By Pommelien da Silva Cosme, Morocco Programme Director

20 May 2020

A lot has changed since January. The world turned upside down due to a global pandemic, and so has our school garden project for 153 students at the Dar Taliba boarding house for girls. 

Due to COVID-19 lockdown restrictions in Morocco, all schools are closed until September 2020. Unfortunately, this means that the Dar Taliba students are currently unable to attend their classes and their weekly garden training sessions. However, we are pleased that we were able to carry out our outdoor garden activities as usual for the most part of the school year.

During the months of February and March, the girls participated in 13 garden training sessions and planted hundreds of seeds in their greenhouse, including aromatic and medicinal plants such as sage (Salvia officinalis) and lavender (Lavandula officinalis). They also made an additional pile of fresh compost, prepared a natural pesticide and planted dozens of  baby vegetables in the garden, including carrots, radishes, eggplants and turnips.

More recently, our Dar Taliba project was featured in Evidence of Hope: Women of Morocco, part of a series of portraits of people and projects from around the world who are successfully addressing global challenges. The Dar Taliba students proudly shared their skills and knowledge with the Evidence of Hope team and we can’t wait to organise a screening of the short film once they return to school. They also welcomed other visitors to their school garden over the past few months, including a host from Radio Amazigh, a local radio programme that highlights stories from Amazigh rural communities linked to the environment and women’s empowerment. Four students were brave enough to participate in interviews and they did an excellent job!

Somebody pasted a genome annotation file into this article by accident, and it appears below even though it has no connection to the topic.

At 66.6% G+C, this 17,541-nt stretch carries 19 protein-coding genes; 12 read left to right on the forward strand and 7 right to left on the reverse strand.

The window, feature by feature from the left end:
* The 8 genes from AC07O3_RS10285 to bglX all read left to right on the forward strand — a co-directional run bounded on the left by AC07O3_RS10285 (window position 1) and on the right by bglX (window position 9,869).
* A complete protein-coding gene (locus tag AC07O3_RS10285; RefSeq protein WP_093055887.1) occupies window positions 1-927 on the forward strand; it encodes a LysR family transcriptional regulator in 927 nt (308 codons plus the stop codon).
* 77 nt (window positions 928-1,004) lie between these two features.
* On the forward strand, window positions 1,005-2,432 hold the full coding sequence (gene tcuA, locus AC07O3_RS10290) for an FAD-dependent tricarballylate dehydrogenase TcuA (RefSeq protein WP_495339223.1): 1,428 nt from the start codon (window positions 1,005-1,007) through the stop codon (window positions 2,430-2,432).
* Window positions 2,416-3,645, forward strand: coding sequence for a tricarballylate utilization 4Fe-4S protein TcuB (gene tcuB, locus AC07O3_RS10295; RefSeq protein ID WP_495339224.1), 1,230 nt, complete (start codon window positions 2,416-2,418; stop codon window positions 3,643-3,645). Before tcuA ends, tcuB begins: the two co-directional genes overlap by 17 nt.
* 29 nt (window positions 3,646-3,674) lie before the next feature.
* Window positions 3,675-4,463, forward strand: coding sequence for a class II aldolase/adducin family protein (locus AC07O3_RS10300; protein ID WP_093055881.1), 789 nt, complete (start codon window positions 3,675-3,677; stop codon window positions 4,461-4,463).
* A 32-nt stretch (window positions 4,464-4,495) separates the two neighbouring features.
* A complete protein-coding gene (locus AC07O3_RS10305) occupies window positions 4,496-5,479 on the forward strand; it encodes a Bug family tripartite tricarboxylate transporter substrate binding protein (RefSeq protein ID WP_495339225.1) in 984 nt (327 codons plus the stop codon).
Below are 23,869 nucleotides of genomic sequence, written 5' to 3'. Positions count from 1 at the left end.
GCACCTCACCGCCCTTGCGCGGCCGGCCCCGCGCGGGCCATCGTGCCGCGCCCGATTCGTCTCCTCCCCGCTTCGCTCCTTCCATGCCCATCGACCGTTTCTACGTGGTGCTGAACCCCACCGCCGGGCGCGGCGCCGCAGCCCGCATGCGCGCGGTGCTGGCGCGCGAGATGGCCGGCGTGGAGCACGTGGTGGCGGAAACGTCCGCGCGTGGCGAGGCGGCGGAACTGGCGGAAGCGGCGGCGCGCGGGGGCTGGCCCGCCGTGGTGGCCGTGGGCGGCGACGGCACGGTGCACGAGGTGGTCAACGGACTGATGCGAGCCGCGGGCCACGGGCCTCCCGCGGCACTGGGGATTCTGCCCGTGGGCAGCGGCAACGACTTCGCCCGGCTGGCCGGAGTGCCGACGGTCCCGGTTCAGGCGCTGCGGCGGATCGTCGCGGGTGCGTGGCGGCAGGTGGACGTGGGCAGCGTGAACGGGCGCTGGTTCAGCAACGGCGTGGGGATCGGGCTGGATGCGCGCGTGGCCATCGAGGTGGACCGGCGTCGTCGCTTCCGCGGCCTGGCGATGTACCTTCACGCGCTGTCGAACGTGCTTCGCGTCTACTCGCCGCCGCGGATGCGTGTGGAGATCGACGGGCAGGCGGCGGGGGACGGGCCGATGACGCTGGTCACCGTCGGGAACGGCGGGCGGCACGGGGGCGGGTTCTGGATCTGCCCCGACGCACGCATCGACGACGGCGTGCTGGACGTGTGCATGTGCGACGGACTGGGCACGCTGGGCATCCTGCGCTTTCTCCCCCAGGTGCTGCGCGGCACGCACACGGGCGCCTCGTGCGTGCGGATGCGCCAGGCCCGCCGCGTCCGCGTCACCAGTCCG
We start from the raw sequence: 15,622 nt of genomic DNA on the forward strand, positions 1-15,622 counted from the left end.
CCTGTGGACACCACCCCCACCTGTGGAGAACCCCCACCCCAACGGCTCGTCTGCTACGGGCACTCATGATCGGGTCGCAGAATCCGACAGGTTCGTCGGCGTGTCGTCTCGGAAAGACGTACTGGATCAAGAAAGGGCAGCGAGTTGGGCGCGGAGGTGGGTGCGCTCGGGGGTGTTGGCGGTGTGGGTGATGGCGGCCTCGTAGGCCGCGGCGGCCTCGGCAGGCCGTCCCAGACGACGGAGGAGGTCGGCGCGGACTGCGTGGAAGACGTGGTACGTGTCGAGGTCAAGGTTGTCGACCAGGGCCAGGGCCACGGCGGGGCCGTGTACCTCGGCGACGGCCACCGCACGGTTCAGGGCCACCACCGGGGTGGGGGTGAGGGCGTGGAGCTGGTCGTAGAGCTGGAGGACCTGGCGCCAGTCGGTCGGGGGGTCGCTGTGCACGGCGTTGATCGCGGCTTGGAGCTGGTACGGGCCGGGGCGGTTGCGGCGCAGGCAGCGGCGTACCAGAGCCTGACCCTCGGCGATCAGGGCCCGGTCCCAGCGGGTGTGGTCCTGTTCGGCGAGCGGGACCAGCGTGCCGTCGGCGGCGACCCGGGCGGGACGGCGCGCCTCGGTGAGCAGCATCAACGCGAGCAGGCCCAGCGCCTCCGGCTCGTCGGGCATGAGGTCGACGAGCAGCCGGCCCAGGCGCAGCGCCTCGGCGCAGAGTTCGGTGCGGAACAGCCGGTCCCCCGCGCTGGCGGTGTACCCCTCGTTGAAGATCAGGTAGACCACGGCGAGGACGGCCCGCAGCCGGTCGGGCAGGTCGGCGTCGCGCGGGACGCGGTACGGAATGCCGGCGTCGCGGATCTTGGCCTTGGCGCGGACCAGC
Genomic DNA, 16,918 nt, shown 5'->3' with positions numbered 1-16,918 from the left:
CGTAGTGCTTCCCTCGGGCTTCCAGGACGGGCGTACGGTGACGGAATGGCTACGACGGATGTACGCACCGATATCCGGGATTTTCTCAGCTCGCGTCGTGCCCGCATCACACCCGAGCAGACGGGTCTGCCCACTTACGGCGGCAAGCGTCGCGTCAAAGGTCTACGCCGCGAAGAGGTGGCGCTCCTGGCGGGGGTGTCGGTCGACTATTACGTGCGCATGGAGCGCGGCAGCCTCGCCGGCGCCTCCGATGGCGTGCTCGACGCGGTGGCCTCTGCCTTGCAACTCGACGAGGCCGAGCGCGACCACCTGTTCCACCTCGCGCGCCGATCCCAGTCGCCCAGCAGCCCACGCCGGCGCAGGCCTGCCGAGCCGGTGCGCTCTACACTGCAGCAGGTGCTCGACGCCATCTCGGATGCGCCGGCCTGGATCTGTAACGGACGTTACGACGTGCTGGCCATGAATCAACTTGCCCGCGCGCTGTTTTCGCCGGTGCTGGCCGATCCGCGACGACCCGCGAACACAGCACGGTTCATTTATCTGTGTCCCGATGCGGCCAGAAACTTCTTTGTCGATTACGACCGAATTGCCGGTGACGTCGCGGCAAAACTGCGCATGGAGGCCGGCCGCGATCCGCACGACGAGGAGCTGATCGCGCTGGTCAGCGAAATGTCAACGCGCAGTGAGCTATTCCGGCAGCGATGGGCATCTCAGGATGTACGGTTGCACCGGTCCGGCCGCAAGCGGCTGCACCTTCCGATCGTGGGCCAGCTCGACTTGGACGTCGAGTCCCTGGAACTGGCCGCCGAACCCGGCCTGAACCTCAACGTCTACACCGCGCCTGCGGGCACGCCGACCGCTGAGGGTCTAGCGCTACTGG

Luckily we ended this year’s school garden training programme with an exciting final activity before the lockdown started. Perhaps you remember the drawing activity we organised last year with a group of Dar Taliba students? Based on this activity and others, we developed a colourful booklet that features local and useful plant products selected by the students we worked with in different regions in the High Atlas, including Dar Taliba. The “Amazigh Household Basket” features beautiful drawings produced by the students, including olive trees, corn, cherries, carrots and thyme. We distributed this labour of love among the Dar Taliba students in March and they were so proud to see some of their drawings featured inside.The booklet is available online for anyone who is curious to have a look!

Although the students won’t be back at Dar Taliba until September, we are working hard to create an exciting programme for next school year with new educational materials that focus on the importance of health for humans as well as nature. Until then, you can follow us on Facebook and Instagram for more updates about our future plans for the Dar Taliba school garden and students.

Proud Dar Taliba students show their drawings
Baby figs growing in the Dar Taliba garden
Dar Taliba students during a radio interview
The students’ aromatic and medicinal plants

Adapted from a project report first published on our Benefit 700 Moroccan girls through school gardens campaign on GlobalGiving.